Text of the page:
5. I like the cycle track on Vassar, but it is true that you have to be careful for pedestrians and around the driveways and parking lots. Especially the MIT Police lot! But this would still be the case if you were in a bike lane, or even in the auto lane. I for one would not want to see stop lights in the lanes---if I'm going to be subjected to that, I might as well just ride in the street. It is also not a part of my regular commute, so I am usually not on it at rush-hour times. But if I need to go over to the Cambridgeport area for any reason, then it is a more or less straight shot from my house down Vassar. Also, I can't imagine that more than a few streets in Cambridge could even accommodate a lane like that.

    It does seem to be almost impossible to have bicycle infrastructure around here than is truly bike-only. Even the lanes attract joggers, delivery trucks, and homeless guys with shopping carts. Peds will stand in them waiting to cross the street.

  6. I'll make a vote for Vasser, as I've always felt more comfortable on that stretch. Never had a problem with tourning vehicles. Though a better separation from pedestrians would be desirable, a bell usually does the trick.
    As for European cycle tracks, yes they have separate signals at intersections, but not at driveways, they are unsignalled like here. You'll note that the cycle track ends before the intersections, probably because Cambridge is still uncomfortable with installing bike signals.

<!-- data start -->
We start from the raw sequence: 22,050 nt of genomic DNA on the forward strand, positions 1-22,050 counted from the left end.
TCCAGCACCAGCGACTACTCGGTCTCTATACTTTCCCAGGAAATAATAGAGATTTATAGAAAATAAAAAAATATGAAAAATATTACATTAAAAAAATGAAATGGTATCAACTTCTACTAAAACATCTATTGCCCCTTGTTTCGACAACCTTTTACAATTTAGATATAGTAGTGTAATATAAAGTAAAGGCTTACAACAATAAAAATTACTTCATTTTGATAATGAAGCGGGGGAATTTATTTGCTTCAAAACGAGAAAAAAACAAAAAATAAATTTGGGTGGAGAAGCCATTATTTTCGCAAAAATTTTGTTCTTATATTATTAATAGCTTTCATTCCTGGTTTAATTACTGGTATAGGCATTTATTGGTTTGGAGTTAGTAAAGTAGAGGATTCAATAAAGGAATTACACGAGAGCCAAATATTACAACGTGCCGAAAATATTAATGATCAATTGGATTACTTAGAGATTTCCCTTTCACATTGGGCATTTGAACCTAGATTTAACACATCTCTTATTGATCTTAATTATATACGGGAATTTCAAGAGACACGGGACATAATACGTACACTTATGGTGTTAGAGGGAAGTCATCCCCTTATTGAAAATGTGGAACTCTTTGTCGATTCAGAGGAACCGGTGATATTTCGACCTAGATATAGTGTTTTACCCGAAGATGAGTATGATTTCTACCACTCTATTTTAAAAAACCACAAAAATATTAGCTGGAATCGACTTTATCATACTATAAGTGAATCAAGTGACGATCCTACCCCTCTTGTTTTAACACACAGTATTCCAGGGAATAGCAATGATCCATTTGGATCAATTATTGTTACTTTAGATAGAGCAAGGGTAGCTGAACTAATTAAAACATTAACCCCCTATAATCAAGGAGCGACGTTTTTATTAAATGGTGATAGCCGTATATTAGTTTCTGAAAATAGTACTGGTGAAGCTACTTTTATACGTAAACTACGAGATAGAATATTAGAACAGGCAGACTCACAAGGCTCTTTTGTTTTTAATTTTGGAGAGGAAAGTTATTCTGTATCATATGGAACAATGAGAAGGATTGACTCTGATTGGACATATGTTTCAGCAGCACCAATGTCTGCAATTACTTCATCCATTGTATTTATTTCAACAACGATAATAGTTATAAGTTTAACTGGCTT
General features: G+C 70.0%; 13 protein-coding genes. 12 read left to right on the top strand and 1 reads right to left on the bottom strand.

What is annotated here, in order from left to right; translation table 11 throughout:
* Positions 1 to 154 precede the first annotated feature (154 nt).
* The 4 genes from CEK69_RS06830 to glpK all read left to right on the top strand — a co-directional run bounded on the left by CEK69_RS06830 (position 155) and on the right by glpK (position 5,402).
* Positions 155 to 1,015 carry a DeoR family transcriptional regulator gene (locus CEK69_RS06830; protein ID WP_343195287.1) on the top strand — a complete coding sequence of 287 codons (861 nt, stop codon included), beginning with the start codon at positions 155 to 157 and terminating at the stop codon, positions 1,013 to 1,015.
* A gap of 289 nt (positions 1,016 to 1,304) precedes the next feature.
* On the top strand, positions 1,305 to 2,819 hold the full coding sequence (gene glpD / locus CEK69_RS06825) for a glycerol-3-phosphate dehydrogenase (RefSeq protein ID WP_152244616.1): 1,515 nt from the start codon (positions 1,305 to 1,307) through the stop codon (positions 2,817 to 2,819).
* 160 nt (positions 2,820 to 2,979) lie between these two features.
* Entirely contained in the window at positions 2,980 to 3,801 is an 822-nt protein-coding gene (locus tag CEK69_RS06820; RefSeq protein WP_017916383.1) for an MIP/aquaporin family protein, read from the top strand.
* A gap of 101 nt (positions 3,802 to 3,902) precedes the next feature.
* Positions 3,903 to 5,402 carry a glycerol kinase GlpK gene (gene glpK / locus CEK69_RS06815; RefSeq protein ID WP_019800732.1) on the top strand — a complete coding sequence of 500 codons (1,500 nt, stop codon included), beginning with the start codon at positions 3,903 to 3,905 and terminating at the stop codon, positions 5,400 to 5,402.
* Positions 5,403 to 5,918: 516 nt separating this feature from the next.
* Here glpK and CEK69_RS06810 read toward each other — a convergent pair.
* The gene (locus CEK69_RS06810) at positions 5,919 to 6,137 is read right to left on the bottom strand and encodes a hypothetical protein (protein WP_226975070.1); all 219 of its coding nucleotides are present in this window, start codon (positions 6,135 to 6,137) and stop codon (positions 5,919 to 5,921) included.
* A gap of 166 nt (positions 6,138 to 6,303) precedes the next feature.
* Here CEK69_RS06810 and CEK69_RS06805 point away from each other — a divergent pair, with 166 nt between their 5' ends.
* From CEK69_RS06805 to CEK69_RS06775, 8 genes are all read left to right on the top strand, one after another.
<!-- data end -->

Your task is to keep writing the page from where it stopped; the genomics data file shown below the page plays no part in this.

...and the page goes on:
Admittedly, there seem to be fewer driveways on Europe routes with cycle tracks. This may be that European cycle tracks are on busier streets, while small local streets with more driveways, similar to Vasser, tend to have bike lanes or are shared.

  7. I am totally with you! Apologies to those who hate separated bike infrastructure, but their criticisms are holding back necessary progress - necessary if we ever want to get a considerable amount of people on bikes.

  8. I read about the Vassar cycletrack on a paper discussing early cycletracks and wondered if you'd ridden on it (I don't remember reading this post before). And I'm with you and Dottie, I love separated bike infrastructure. I really do hate riding on the road, but I also really despise driving and spending money on auto I sometimes feel really stuck. For example. I need to get groceries, but the thought of riding on the busy street and getting all wound up, when I'm currently in a very good and peaceful mood....I'd rather do without it. We have infrastructure haters here too, especially amongst many bike advocates. And it kills me. Just because they like riding in traffic doesn't mean I do too, even if I do it.

  9. Sam,
    I actually rode the vassar street cycletrack yesterday evening, and the only stress I had was when I was crossing Mass Ave (with the light) and a biker started to run the red into my path. I bellowed DON'T! and he stopped.
    I find them a very pleasant way to go N&S along this corridor, with better than average snow clearing too. I wish there were better connections through to Cambridgeport over the railroad tracks, but now that I found the "shortcut" I use it quite frequently.